Through the centuries countless eyes have gazed at this painting and expressed sympathy for the unfair plight of John of Lerida, in the same way the students were aghast at the situation of Dr. Samuel and his mother. It is only upon a more deliberate consideration of the painting that one’s eyes focus on the wife of John and leaves the onlooker confronted with her feelings of grief and uncertainty. In the same way the students needed a 60-minute conversation to name the social sin of poverty caused by lack of universal health care, which inflicts untold suffering on many innocent people.

Responding to these burdens of the people, numerous countries have enacted legislation guaranteeing a universal right to health care, most recently seen in the USA with the Affordable Care Act/Obama Care. The difficulty now is coupling that right of health care to the responsibilities associated with it. In particular we must consider more deeply the responsibilities of governments’ ensuring that a plan of action is based on the principles of universality and equity, as well as holding the private health care industry accountable in relation to equal access for everyone.

In this movement from “rights” to “responsibilities” the USA can learn from the experience of Italy. To deliver on its promises, the Italian people are taxed in order for the government to pay for a health care system that is costing far more than anticipated. The result is the emergence of a two-tiered system (similar to the one in the UK and now emerging in the USA). Simply put, there is now a public and a private option. If anyone gets sick, they show their national health card and are seen by a doctor. This is good, but what happens when someone needs a specialist? The wait can be several months! Wealthy Italians seek out private doctors and pay the cost above public care, in order to avoid waiting in line. In such a system the best doctors tend to gravitate to the private sector while public hospitals are over-crowded and under-funded.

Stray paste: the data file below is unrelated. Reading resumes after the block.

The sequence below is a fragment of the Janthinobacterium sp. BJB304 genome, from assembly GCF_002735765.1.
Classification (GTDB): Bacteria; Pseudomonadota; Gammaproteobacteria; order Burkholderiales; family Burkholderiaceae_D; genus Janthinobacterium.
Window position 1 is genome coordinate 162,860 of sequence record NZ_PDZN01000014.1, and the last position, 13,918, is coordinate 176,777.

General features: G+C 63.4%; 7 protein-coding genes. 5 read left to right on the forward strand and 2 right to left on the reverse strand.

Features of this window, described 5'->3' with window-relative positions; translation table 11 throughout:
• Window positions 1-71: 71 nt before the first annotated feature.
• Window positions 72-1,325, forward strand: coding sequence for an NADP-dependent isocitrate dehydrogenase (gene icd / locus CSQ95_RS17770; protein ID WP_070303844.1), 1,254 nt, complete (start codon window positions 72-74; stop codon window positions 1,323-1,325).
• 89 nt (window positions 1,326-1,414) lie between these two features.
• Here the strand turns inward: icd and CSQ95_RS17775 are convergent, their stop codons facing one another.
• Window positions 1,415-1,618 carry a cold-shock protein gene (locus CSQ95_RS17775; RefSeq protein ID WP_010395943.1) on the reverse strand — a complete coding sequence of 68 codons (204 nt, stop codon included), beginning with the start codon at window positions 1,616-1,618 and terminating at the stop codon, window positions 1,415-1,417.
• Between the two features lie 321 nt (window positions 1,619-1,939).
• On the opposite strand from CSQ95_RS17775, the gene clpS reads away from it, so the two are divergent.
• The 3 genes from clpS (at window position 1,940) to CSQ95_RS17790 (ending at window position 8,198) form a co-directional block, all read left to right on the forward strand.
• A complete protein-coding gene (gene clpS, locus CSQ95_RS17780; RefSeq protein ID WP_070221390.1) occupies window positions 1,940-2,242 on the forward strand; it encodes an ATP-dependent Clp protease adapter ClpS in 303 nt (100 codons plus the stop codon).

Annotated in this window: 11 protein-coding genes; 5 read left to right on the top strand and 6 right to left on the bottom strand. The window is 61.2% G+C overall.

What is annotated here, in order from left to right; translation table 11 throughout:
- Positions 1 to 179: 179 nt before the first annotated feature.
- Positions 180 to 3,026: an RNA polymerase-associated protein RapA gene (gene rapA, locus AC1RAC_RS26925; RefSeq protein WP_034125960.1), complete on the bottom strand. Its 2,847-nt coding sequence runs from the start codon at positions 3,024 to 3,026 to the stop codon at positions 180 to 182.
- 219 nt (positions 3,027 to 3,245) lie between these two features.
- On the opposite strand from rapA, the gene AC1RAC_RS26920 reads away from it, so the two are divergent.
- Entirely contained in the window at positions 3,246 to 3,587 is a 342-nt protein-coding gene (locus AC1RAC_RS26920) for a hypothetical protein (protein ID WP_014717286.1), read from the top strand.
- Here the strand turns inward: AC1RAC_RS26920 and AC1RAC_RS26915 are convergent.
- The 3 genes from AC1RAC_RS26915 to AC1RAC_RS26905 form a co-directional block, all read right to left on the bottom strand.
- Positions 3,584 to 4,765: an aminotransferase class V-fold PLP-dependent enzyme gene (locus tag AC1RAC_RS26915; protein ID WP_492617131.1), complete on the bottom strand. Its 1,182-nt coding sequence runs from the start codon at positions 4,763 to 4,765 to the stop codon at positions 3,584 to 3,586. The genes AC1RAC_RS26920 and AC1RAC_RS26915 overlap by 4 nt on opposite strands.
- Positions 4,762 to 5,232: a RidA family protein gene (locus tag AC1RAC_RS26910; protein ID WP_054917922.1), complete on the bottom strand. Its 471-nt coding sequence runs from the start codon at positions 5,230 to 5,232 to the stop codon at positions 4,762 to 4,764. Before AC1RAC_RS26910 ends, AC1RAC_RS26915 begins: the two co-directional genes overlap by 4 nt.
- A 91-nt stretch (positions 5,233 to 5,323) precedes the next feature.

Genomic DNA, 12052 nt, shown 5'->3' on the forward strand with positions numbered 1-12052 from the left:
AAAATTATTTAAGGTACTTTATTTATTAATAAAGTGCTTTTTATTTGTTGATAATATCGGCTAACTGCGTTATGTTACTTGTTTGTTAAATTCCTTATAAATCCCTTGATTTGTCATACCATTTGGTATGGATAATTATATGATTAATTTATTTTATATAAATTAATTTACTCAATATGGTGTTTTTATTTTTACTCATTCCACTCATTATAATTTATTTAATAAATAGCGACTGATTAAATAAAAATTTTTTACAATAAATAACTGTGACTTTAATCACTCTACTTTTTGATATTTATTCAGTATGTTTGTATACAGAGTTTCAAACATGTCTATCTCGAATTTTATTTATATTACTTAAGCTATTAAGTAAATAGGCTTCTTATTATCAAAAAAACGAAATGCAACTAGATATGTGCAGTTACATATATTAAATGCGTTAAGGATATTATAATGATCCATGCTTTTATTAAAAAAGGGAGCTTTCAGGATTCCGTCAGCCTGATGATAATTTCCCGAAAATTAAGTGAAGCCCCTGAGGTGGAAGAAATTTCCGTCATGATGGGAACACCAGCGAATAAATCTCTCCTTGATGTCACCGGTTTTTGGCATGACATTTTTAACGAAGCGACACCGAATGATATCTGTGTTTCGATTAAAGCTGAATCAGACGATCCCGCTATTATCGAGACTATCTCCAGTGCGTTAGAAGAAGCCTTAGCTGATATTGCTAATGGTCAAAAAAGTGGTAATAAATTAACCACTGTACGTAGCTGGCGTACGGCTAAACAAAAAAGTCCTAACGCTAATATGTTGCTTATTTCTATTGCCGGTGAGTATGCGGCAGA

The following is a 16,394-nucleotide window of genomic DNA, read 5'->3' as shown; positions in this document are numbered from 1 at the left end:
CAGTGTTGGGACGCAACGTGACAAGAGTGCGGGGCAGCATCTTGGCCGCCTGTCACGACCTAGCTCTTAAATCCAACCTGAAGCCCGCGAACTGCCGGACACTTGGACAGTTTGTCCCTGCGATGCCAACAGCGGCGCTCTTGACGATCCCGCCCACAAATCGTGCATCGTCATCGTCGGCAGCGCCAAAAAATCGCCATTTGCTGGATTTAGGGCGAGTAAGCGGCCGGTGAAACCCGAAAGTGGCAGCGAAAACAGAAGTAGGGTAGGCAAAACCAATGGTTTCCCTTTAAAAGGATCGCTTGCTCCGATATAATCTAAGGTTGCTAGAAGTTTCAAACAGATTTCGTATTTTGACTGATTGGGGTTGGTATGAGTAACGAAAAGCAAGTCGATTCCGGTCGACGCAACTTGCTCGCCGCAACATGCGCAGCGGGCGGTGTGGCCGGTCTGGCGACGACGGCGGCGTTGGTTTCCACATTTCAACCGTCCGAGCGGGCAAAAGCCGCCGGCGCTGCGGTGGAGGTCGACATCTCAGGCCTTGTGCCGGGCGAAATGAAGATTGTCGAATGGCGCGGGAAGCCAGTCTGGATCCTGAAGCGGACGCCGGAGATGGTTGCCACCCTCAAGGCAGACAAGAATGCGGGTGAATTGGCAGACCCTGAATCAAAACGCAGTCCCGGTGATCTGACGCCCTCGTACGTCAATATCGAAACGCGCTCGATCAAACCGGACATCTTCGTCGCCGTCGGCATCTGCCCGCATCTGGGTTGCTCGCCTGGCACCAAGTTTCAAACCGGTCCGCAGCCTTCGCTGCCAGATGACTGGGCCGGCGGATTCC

The emerging problem is the lack of equity in health care, which does not hold the private sector accountable for equal access. Would Dr. Samuel’s mother have been better off in this new system, and in which sector would she have been treated? Could Samuel have emerged from his mother’s long illness and death financially intact?  The answer to the questions of today is grim, and for that reason we must have the courage to ask them. The reality of Obama Care is that many do not have better insurance coverage and the medical expenses, especially prescription drugs continue to rise. The poor now have access to health care, but many working families cannot afford the plans that they are now obliged to purchase. So, the paradox reveals itself as the USA’s world-renowned physicians, nurses, and other providers are inaccessible to many.